Every New Yorker falls into one of two categories. There’s Group A, people who do strange shit on the subway, and Group B, people who see other people doing strange shit on the subway. Group A used to victimize Group B. But now, the tables are turning. Your subway torturers are possibly having the tables turned on them.
The New York Post reports today on Tom Sibley, a 26 year-old Billyburg Bro blogging a site called Subway Douchery. Essentially, people see things on the subway that are ridiculous, send them to Sibley, and he publishes them on the site.
Contributors have caught a man trimming his nails, a kid eating chicken wings and leaving scraps on the floor and — tops on the ick list — a man vomiting between two other riders. The blog began with basic bad behavior, mostly of riders on the L line, which Sibley rides daily.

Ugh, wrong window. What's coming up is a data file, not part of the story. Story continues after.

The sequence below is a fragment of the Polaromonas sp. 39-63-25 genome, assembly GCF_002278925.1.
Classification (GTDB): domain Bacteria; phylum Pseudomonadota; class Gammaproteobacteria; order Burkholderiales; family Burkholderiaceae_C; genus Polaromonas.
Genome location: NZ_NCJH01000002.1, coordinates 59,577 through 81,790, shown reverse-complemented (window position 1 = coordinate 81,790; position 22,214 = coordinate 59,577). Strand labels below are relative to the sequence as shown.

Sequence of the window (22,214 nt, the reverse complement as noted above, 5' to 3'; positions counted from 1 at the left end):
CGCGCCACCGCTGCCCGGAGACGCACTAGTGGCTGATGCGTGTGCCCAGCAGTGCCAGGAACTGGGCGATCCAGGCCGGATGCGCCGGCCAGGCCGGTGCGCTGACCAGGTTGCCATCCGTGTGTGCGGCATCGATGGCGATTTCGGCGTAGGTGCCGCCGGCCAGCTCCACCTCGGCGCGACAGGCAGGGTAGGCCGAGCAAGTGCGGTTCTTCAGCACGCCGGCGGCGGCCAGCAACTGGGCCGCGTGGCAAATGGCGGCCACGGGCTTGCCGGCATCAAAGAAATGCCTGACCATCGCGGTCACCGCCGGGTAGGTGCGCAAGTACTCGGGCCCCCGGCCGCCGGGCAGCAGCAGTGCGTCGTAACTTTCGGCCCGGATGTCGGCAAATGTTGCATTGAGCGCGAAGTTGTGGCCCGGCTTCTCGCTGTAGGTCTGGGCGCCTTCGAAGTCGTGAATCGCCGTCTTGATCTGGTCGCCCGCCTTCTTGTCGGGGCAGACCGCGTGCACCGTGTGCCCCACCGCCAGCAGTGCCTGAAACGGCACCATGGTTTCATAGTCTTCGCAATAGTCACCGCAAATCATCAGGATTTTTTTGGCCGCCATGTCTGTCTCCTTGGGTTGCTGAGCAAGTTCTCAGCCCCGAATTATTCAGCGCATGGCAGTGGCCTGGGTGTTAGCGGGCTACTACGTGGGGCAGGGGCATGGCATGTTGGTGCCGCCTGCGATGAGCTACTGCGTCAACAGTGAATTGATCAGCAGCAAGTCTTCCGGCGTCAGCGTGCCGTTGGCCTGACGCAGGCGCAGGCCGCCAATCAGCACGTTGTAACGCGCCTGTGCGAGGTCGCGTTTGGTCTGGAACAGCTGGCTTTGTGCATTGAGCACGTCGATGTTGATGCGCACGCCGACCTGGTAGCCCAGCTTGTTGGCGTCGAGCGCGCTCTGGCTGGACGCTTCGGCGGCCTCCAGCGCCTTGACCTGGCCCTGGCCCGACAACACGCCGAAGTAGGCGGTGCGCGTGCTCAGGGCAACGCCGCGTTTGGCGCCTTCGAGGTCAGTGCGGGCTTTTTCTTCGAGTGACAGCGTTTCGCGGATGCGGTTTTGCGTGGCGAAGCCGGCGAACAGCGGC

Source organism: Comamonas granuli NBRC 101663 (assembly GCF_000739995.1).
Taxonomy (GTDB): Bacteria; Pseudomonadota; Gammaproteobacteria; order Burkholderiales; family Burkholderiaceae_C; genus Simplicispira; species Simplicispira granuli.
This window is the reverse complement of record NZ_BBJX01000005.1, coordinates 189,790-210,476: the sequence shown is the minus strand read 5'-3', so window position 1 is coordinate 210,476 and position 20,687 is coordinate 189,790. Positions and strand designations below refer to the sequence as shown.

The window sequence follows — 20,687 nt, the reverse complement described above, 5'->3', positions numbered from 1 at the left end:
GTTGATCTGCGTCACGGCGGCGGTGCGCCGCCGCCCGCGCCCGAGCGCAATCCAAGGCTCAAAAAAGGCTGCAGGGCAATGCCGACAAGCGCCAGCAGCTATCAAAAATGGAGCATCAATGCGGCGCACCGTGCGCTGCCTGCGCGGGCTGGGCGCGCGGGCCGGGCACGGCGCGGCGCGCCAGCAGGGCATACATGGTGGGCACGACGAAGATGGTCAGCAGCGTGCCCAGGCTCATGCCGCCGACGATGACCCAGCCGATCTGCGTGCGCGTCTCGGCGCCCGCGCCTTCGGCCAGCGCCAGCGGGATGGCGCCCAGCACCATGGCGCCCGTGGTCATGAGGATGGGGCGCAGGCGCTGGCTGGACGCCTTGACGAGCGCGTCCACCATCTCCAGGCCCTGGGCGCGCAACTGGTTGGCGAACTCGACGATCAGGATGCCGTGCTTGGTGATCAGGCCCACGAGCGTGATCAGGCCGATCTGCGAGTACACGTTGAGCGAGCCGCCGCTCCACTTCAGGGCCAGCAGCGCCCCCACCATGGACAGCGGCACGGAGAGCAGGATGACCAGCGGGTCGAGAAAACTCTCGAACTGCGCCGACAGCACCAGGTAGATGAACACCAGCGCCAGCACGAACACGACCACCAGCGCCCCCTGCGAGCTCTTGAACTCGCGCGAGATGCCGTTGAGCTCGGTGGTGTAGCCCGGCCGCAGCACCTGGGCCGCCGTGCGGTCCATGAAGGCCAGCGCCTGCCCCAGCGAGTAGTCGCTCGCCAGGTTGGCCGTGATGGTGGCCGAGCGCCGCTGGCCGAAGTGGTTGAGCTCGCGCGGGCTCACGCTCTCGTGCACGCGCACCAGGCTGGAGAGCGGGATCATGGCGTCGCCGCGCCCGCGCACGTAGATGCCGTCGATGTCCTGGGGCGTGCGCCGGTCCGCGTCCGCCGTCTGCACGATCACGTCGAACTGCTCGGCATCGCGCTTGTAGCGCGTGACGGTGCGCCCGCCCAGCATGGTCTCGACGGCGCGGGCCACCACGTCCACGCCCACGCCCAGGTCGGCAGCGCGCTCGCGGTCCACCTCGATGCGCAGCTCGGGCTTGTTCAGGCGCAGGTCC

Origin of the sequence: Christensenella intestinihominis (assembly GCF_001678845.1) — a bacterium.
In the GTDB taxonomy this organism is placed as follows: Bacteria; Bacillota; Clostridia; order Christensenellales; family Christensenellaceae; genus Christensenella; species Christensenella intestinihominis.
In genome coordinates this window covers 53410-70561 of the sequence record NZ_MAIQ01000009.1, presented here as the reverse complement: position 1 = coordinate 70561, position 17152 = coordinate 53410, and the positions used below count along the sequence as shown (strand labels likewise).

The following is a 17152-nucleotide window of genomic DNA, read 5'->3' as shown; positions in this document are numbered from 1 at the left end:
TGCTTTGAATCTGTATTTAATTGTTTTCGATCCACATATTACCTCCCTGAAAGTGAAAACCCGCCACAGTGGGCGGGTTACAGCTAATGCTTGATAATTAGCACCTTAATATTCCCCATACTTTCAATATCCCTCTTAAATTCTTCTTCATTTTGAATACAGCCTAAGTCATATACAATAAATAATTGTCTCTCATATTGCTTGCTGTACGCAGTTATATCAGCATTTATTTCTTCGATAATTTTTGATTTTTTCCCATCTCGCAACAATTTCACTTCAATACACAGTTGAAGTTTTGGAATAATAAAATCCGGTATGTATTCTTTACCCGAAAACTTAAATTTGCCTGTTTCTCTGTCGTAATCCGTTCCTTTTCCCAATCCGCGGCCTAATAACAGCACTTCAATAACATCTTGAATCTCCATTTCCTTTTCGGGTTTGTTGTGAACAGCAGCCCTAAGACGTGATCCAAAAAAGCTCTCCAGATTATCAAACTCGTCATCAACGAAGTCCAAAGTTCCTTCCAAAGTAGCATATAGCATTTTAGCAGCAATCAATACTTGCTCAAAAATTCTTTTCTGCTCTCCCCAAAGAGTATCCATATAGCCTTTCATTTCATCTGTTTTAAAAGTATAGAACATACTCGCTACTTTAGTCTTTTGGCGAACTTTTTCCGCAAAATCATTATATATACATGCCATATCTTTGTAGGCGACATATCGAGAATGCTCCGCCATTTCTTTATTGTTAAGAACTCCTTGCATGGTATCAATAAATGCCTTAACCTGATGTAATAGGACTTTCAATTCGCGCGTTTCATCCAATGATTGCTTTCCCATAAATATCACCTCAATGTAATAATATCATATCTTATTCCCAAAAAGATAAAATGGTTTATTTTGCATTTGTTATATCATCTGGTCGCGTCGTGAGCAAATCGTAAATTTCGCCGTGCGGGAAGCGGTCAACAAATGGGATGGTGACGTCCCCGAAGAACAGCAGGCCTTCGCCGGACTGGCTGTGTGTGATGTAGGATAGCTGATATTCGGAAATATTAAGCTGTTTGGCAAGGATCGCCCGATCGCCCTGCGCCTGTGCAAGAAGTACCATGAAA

Rock steady, vigilante justice. The unfortunate side effect of society becoming increasingly reliant on infotainment culled from being constantly monitored is gonna have to move over. So will paranoid maniacs afraid everyone’s watching them, because sorry man, They definitely are watching you.
One problem, though: New York’s plagued with some of the most vain, attention-seeking succubi who’ll do anything they can to grab your focus, and shift it in the direction of whatever ridiculous screed they’re preaching, shtick they’re playing out, or pitch they’re making to sell you. Giving these people an outlet? ‘Could be a pretty deep rabbit hole of underground insanity.
Then again, the threat of everyone having a cell phone camera and a blog dedicated solely to pictures like these might actually reduce the recurrence of flashed wang on the subway. Good thing, especially considering the disenchanting reality of the matter: that MTA employees and transit cops are only interested in policing minor violations for quotas and fostering resentment among those they’re supposed to protect and serve (which helps fill said quotas). New Yorkers taking things into their own hands is, in this instance, a pretty fair shake.
This article from the Village Voice Archive was posted on March 15, 2010